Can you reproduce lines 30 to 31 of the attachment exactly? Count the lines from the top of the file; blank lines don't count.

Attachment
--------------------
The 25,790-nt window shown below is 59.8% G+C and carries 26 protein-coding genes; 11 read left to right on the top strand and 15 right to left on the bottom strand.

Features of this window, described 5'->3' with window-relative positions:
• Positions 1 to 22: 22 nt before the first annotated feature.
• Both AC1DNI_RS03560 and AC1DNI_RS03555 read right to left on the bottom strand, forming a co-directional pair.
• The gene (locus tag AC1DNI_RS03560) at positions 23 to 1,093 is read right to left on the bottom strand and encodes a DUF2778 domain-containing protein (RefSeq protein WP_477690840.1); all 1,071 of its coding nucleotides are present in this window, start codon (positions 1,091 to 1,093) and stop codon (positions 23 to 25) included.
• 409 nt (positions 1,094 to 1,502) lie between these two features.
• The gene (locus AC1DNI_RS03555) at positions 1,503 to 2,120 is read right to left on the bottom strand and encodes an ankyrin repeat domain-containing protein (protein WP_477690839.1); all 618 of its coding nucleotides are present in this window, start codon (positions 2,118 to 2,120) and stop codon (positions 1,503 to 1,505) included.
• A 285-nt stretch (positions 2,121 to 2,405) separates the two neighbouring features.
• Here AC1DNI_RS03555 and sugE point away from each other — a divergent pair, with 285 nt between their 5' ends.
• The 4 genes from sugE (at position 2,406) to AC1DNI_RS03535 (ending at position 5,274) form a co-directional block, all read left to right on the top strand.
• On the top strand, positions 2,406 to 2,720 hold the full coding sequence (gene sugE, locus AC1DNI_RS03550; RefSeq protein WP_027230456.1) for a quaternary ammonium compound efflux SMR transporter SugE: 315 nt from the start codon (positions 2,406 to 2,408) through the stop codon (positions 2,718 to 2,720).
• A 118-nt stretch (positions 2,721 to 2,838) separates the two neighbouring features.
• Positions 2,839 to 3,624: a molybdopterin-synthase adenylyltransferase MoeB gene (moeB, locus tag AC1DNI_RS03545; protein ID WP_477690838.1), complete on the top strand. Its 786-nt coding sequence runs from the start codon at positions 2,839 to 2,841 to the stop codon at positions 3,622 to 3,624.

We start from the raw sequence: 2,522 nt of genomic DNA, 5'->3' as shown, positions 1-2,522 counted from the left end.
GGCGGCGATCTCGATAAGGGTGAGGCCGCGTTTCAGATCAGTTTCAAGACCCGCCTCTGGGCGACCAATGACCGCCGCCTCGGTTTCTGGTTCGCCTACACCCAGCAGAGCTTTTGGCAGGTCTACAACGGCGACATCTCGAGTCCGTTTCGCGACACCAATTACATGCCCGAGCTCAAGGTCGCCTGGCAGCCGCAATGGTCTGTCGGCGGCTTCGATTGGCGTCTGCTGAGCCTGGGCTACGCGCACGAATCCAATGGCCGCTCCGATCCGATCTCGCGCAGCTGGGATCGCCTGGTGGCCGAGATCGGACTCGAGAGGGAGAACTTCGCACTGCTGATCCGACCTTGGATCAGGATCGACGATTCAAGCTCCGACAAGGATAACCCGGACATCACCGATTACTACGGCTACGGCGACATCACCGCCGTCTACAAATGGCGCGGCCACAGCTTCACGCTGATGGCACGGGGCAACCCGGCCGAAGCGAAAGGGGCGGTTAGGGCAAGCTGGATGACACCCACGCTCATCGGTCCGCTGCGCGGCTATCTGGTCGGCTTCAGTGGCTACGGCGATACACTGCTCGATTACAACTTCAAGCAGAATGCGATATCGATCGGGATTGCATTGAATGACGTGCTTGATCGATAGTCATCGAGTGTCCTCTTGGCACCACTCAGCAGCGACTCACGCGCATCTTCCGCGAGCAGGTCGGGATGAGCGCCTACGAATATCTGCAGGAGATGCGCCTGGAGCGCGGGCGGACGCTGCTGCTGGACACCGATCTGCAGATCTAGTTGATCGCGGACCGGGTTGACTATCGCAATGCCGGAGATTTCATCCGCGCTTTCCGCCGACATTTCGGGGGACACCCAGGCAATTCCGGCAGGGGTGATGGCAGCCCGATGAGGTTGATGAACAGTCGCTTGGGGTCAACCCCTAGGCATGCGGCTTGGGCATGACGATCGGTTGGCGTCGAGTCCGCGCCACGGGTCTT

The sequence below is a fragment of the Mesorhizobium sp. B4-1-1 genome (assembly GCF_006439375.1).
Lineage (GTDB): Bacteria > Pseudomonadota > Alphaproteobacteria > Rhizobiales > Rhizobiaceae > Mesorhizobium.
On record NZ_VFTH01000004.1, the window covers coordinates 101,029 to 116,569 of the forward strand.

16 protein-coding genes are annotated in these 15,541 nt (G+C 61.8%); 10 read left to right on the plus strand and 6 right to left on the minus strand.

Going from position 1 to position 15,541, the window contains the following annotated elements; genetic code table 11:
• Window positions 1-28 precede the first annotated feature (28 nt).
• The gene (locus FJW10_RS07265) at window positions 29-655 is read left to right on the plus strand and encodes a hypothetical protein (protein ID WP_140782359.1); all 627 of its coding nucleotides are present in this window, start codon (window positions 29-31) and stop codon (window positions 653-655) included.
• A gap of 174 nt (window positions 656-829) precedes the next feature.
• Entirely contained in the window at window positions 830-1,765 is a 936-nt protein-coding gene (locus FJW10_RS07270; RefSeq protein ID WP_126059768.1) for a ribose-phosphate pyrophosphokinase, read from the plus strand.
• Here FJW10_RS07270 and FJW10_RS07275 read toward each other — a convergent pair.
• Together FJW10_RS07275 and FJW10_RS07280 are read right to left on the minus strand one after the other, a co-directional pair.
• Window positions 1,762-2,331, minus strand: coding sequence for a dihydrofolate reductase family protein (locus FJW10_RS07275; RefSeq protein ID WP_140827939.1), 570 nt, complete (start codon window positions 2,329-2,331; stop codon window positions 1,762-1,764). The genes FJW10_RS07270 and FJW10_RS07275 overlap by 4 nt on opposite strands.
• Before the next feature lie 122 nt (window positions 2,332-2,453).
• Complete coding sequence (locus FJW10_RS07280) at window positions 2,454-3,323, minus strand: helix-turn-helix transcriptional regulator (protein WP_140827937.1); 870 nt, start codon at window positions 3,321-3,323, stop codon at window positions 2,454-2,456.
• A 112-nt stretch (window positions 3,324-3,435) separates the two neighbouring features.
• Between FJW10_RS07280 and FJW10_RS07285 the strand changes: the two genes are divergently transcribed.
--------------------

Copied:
• A 112-nt stretch (window positions 3,324-3,435) separates the two neighbouring features.
• Between FJW10_RS07280 and FJW10_RS07285 the strand changes: the two genes are divergently transcribed.